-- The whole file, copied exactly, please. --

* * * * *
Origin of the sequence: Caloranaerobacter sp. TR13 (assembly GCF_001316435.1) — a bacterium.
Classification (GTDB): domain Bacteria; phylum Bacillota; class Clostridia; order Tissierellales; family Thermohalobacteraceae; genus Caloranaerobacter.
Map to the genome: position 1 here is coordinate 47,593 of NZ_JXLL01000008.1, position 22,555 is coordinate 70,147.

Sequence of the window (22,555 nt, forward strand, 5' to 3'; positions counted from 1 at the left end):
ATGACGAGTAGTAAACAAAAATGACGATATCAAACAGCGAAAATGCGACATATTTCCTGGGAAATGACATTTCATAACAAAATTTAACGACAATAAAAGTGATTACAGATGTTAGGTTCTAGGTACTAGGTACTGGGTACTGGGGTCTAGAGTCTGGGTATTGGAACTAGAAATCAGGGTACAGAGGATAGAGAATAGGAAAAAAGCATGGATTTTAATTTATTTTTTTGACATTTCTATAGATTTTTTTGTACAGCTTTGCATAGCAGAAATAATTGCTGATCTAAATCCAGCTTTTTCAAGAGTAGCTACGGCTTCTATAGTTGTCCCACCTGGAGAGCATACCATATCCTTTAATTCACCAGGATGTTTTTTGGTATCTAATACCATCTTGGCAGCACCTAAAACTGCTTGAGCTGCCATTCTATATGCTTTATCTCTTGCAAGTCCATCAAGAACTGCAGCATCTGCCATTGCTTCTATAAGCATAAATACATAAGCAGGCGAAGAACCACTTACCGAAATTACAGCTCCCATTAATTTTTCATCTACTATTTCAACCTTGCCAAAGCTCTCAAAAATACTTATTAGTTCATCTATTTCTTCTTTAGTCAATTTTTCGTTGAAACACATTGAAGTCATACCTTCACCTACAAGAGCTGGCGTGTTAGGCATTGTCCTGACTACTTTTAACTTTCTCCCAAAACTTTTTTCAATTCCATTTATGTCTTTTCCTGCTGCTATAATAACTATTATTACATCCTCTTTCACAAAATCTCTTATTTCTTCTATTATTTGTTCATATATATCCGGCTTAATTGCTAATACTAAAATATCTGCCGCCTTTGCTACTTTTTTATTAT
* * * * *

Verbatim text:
Origin of the sequence: Caloranaerobacter sp. TR13 (assembly GCF_001316435.1) — a bacterium.
Classification (GTDB): domain Bacteria; phylum Bacillota; class Clostridia; order Tissierellales; family Thermohalobacteraceae; genus Caloranaerobacter.
Map to the genome: position 1 here is coordinate 47,593 of NZ_JXLL01000008.1, position 22,555 is coordinate 70,147.

Sequence of the window (22,555 nt, forward strand, 5' to 3'; positions counted from 1 at the left end):
ATGACGAGTAGTAAACAAAAATGACGATATCAAACAGCGAAAATGCGACATATTTCCTGGGAAATGACATTTCATAACAAAATTTAACGACAATAAAAGTGATTACAGATGTTAGGTTCTAGGTACTAGGTACTGGGTACTGGGGTCTAGAGTCTGGGTATTGGAACTAGAAATCAGGGTACAGAGGATAGAGAATAGGAAAAAAGCATGGATTTTAATTTATTTTTTTGACATTTCTATAGATTTTTTTGTACAGCTTTGCATAGCAGAAATAATTGCTGATCTAAATCCAGCTTTTTCAAGAGTAGCTACGGCTTCTATAGTTGTCCCACCTGGAGAGCATACCATATCCTTTAATTCACCAGGATGTTTTTTGGTATCTAATACCATCTTGGCAGCACCTAAAACTGCTTGAGCTGCCATTCTATATGCTTTATCTCTTGCAAGTCCATCAAGAACTGCAGCATCTGCCATTGCTTCTATAAGCATAAATACATAAGCAGGCGAAGAACCACTTACCGAAATTACAGCTCCCATTAATTTTTCATCTACTATTTCAACCTTGCCAAAGCTCTCAAAAATACTTATTAGTTCATCTATTTCTTCTTTAGTCAATTTTTCGTTGAAACACATTGAAGTCATACCTTCACCTACAAGAGCTGGCGTGTTAGGCATTGTCCTGACTACTTTTAACTTTCTCCCAAAACTTTTTTCAATTCCATTTATGTCTTTTCCTGCTGCTATAATAACTATTATTACATCCTCTTTCACAAAATCTCTTATTTCTTCTATTATTTGTTCATATATATCCGGCTTAATTGCTAATACTAAAATATCTGCCGCCTTTGCTACTTTTTTATTAT